No Limit Transporter: The Series Nom de code: Rose XIII: The Series Flight of the Storks Taxi Brooklyn Taken 2009: In the Beginning directed by Xavier Giannoli competed as France's Official Selection in the Cannes Film Festival. 2009: I Love You Phillip Morris, in whic
Espionage or spying is the act of obtaining secret or confidential information without the permission of the holder of the information. Spies help agencies uncover secret information. Any individual or spy ring, in the service of a government, company or independent operation, can commit espionage; the practice is clandestine, as it is by definition unwelcome and in many cases illegal and punishable by law. Espionage is a method of intelligence gathering which includes information gathering from public sources. Espionage is part of an institutional effort by a government or commercial concern. However, the term tends to be associated with state spying on potential or actual enemies for military purposes. Spying involving corporations is known as industrial espionage. One of the most effective ways to gather data and information about the enemy is by infiltrating the enemy's ranks; this is the job of the spy. Spies can return information concerning the strength of enemy forces, they can find dissidents within the enemy's forces and influence them to defect.
In times of crisis, spies sabotage the enemy in various ways. Counterintelligence is the practice of thwarting enemy intelligence-gathering. All nations have strict laws concerning espionage and the penalty for being caught is severe. However, the benefits gained through espionage are so great that most governments and many large corporations make use of it. Information collection techniques used in the conduct of clandestine human intelligence include operational techniques, asset recruiting, tradecraft. Today, espionage agencies target terrorists as well as state actors. Since 2008, the United States has charged at least 57 defendants for attempting to spy for China. Intelligence services value certain intelligence collection techniques over others; the former Soviet Union, for example, preferred human sources over research in open sources, while the United States has tended to emphasize technological methods such as SIGINT and IMINT. In the Soviet Union, both political and military intelligence officers were judged by the number of agents they recruited.
Espionage agents are trained experts in a targeted field so they can differentiate mundane information from targets of value to their own organizational development. Correct identification of the target at its execution is the sole purpose of the espionage operation. Broad areas of espionage targeting expertise include: Natural resources: strategic production identification and assessment. Agents are found among bureaucrats who administer these resources in their own countries Popular sentiment towards domestic and foreign policies. Agents recruited from field journalistic crews, exchange postgraduate students and sociology researchers Strategic economic strengths. Agents recruited from science and technology academia, commercial enterprises, more from among military technologists Military capability intelligence. Agents are trained by military espionage education facilities, posted to an area of operation with covert identities to minimize prosecution Counterintelligence operations targeting opponents' intelligence services themselves, such as breaching confidentiality of communications, recruiting defectors or moles Although the news media may speak of "spy satellites" and the like, espionage is not a synonym for all intelligence-gathering disciplines.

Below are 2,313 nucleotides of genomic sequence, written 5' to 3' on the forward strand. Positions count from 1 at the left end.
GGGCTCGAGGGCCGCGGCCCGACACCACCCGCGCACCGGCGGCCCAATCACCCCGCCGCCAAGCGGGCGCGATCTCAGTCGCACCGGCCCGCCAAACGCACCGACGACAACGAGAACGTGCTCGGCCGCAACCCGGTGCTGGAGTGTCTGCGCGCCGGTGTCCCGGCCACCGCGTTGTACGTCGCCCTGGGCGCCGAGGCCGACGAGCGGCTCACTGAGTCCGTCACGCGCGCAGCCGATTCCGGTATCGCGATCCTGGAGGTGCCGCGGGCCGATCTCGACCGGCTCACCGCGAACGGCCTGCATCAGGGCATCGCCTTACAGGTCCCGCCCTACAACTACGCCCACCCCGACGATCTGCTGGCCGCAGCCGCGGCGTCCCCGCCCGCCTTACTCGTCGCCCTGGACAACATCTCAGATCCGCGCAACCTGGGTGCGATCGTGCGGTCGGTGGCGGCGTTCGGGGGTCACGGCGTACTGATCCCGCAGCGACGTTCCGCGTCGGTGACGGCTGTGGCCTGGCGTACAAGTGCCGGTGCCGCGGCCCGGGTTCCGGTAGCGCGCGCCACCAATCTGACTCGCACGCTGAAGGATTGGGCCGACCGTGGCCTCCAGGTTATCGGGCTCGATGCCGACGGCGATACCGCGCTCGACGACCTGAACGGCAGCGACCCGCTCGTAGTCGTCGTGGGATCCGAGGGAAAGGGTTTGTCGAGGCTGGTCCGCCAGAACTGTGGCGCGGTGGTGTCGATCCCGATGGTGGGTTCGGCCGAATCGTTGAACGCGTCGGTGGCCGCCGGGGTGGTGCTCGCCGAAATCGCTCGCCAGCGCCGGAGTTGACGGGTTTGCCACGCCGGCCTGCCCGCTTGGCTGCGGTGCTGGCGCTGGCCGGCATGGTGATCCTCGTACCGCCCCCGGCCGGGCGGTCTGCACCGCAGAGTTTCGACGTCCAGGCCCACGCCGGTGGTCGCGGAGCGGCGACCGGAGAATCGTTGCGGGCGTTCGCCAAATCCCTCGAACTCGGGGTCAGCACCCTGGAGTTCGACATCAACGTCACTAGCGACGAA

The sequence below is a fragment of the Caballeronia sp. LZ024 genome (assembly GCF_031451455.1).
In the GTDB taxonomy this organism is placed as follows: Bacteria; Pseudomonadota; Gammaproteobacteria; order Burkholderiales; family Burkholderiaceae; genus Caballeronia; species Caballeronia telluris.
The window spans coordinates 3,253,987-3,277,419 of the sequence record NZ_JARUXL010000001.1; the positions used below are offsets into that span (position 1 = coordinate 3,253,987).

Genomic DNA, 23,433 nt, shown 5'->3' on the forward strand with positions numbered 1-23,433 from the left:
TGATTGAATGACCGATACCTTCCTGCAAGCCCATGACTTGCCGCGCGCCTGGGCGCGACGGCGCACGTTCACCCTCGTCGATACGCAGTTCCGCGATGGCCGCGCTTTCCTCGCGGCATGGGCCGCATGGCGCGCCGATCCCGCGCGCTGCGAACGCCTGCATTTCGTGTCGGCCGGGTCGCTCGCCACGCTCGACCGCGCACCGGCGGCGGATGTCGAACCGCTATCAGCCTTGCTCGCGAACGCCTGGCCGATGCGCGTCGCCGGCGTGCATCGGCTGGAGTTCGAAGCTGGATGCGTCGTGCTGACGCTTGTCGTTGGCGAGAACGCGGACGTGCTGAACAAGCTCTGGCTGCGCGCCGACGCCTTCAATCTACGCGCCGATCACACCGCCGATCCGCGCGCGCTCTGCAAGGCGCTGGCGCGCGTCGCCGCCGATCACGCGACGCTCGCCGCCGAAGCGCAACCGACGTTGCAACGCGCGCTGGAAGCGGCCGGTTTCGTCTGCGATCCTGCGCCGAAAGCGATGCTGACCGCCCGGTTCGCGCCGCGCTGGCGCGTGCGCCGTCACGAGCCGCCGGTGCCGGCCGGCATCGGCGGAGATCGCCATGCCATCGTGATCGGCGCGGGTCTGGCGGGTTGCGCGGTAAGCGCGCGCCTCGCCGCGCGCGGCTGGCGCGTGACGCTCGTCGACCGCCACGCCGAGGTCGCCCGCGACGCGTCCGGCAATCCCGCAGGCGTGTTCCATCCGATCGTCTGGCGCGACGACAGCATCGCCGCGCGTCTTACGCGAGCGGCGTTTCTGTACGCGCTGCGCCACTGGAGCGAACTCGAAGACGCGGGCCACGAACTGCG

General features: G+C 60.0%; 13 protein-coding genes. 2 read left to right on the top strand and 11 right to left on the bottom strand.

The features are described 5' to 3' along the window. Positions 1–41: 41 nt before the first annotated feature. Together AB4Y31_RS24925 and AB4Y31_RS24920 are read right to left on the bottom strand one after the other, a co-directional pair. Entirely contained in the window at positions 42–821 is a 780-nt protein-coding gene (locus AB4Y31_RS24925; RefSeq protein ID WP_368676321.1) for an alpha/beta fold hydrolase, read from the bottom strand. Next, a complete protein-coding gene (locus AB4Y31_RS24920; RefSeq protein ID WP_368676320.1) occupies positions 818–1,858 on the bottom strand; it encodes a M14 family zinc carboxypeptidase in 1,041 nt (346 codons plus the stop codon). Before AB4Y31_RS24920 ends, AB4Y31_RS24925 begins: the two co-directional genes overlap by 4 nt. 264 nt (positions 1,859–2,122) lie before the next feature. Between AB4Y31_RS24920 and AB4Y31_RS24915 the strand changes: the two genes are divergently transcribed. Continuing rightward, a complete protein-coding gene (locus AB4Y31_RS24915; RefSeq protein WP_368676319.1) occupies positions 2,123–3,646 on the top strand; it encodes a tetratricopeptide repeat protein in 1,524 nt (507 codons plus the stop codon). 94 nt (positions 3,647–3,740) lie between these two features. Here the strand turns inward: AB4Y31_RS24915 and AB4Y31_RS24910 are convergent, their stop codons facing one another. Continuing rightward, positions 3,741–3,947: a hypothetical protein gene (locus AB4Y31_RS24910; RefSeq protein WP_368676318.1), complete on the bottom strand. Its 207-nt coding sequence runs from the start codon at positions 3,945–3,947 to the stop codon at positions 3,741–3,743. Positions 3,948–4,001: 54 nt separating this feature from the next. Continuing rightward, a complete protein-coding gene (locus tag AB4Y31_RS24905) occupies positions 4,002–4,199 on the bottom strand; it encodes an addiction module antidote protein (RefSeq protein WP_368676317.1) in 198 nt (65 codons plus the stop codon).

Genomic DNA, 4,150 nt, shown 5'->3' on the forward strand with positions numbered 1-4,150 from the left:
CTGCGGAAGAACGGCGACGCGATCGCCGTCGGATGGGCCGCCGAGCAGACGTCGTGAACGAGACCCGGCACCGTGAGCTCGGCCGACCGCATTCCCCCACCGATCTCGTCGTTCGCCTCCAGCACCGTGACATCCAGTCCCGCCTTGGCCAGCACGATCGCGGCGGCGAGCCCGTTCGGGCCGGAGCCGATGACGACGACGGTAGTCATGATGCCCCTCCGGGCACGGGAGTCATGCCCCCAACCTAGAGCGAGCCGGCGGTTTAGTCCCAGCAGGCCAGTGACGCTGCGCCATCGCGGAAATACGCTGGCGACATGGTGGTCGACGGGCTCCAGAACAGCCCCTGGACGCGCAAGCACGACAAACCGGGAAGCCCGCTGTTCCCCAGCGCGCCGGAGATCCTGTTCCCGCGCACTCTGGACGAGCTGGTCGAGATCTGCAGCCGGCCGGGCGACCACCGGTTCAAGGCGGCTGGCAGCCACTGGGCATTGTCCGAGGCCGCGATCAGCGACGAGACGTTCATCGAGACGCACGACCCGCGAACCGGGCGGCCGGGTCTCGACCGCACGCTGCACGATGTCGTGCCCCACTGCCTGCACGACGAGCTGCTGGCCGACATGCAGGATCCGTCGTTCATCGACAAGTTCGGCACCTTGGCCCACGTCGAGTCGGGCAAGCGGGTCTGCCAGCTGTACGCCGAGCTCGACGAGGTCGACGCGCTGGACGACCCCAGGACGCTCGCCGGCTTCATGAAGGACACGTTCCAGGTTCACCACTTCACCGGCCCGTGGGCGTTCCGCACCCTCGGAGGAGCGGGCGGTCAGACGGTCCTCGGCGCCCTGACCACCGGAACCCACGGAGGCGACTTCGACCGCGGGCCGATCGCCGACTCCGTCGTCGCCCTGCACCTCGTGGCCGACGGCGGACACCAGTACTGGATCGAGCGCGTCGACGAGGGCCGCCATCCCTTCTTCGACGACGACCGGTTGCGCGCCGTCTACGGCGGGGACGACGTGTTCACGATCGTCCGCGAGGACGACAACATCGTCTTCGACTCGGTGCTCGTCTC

It is a specific form of human source intelligence. Codebreaking, aircraft or satellite photography, research in open publications are all intelligence gathering disciplines, but none of them is considered espionage. Many HUMINT activities, such as prisoner interrogation, reports from military reconnaissance patrols and from diplomats, etc. are not considered espionage. Espionage is the disclosure of sensitive information to people who are not cleared for that information or access to that sensitive information. Unlike other forms of intelligence collection disciplines, espionage involves accessing the place where the desired information is stored or accessing the people who know the information and will divulge it through some kind of subterfuge. There are exceptions to physical meetings, such as the Oslo Report, or the insistence of Robert Hanssen in never meeting the people who bought his information; the US defines espionage towards itself as "The act of obtaining, transmitting, communicating, or receiving information about the national defense with an intent, or reason to believe, that the information may be used to the injury of the United States or to the advantage of any foreign nation".
Black's Law Dictionary defines espionage as: "... gathering, transmitting, or losing... information related to the national defense". Espionage is a violation of United States law, 18 U. S. C. §§ 792–798 and Article 106a of the Uniform Code of Military Justice". The United States, like most nations, conducts espionage against other nations, under the control of the National Clandestine Service. Britain's espionage activities are controlled by the Secret Intelligence Service. A spy is a person employed to seek out top secret information from a source. Within the United States Intelligence Community, "asset" is a more common usage. A case officer or Special Agent, who may have diplomatic status and directs the human collector. Cutouts are couriers who do not know the case officer but transfer messages. A